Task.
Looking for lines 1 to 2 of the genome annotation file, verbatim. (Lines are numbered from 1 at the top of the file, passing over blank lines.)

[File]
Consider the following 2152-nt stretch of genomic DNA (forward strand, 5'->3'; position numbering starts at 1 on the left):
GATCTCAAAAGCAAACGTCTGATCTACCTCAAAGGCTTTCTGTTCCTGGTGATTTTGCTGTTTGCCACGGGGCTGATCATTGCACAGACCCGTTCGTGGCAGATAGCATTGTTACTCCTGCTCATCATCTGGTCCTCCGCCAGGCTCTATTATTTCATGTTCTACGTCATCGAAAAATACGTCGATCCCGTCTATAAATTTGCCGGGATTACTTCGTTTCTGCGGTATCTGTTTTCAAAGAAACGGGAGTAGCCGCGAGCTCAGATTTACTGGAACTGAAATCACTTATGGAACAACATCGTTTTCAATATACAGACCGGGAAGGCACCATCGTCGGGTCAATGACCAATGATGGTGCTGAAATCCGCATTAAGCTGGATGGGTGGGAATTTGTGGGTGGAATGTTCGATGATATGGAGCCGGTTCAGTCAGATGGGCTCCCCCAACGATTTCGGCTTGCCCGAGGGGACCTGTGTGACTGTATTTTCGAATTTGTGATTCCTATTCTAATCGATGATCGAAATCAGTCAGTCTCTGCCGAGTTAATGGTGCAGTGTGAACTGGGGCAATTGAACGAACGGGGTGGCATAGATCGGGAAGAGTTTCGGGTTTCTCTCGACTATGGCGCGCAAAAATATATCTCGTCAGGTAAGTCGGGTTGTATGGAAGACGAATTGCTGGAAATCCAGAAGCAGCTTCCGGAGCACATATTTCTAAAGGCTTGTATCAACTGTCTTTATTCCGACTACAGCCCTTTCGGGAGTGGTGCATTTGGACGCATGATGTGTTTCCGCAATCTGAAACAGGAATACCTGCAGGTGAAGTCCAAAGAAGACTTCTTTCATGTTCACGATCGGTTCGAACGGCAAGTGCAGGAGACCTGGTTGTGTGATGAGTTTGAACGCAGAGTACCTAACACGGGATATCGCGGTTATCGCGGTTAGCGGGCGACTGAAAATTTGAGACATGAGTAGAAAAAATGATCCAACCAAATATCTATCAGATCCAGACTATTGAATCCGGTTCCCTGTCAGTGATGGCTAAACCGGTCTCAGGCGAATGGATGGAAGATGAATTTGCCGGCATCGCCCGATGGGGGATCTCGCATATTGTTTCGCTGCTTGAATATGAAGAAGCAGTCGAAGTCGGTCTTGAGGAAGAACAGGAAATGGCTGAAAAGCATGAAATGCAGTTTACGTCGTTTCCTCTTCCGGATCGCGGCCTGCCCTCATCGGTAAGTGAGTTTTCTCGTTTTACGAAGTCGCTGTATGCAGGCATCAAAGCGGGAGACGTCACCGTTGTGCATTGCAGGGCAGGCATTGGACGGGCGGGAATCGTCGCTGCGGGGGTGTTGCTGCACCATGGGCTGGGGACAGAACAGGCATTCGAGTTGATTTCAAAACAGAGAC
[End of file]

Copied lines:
Consider the following 2152-nt stretch of genomic DNA (forward strand, 5'->3'; position numbering starts at 1 on the left):
GATCTCAAAAGCAAACGTCTGATCTACCTCAAAGGCTTTCTGTTCCTGGTGATTTTGCTGTTTGCCACGGGGCTGATCATTGCACAGACCCGTTCGTGGCAGATAGCATTGTTACTCCTGCTCATCATCTGGTCCTCCGCCAGGCTCTATTATTTCATGTTCTACGTCATCGAAAAATACGTCGATCCCGTCTATAAATTTGCCGGGATTACTTCGTTTCTGCGGTATCTGTTTTCAAAGAAACGGGAGTAGCCGCGAGCTCAGATTTACTGGAACTGAAATCACTTATGGAACAACATCGTTTTCAATATACAGACCGGGAAGGCACCATCGTCGGGTCAATGACCAATGATGGTGCTGAAATCCGCATTAAGCTGGATGGGTGGGAATTTGTGGGTGGAATGTTCGATGATATGGAGCCGGTTCAGTCAGATGGGCTCCCCCAACGATTTCGGCTTGCCCGAGGGGACCTGTGTGACTGTATTTTCGAATTTGTGATTCCTATTCTAATCGATGATCGAAATCAGTCAGTCTCTGCCGAGTTAATGGTGCAGTGTGAACTGGGGCAATTGAACGAACGGGGTGGCATAGATCGGGAAGAGTTTCGGGTTTCTCTCGACTATGGCGCGCAAAAATATATCTCGTCAGGTAAGTCGGGTTGTATGGAAGACGAATTGCTGGAAATCCAGAAGCAGCTTCCGGAGCACATATTTCTAAAGGCTTGTATCAACTGTCTTTATTCCGACTACAGCCCTTTCGGGAGTGGTGCATTTGGACGCATGATGTGTTTCCGCAATCTGAAACAGGAATACCTGCAGGTGAAGTCCAAAGAAGACTTCTTTCATGTTCACGATCGGTTCGAACGGCAAGTGCAGGAGACCTGGTTGTGTGATGAGTTTGAACGCAGAGTACCTAACACGGGATATCGCGGTTATCGCGGTTAGCGGGCGACTGAAAATTTGAGACATGAGTAGAAAAAATGATCCAACCAAATATCTATCAGATCCAGACTATTGAATCCGGTTCCCTGTCAGTGATGGCTAAACCGGTCTCAGGCGAATGGATGGAAGATGAATTTGCCGGCATCGCCCGATGGGGGATCTCGCATATTGTTTCGCTGCTTGAATATGAAGAAGCAGTCGAAGTCGGTCTTGAGGAAGAACAGGAAATGGCTGAAAAGCATGAAATGCAGTTTACGTCGTTTCCTCTTCCGGATCGCGGCCTGCCCTCATCGGTAAGTGAGTTTTCTCGTTTTACGAAGTCGCTGTATGCAGGCATCAAAGCGGGAGACGTCACCGTTGTGCATTGCAGGGCAGGCATTGGACGGGCGGGAATCGTCGCTGCGGGGGTGTTGCTGCACCATGGGCTGGGGACAGAACAGGCATTCGAGTTGATTTCAAAACAGAGAC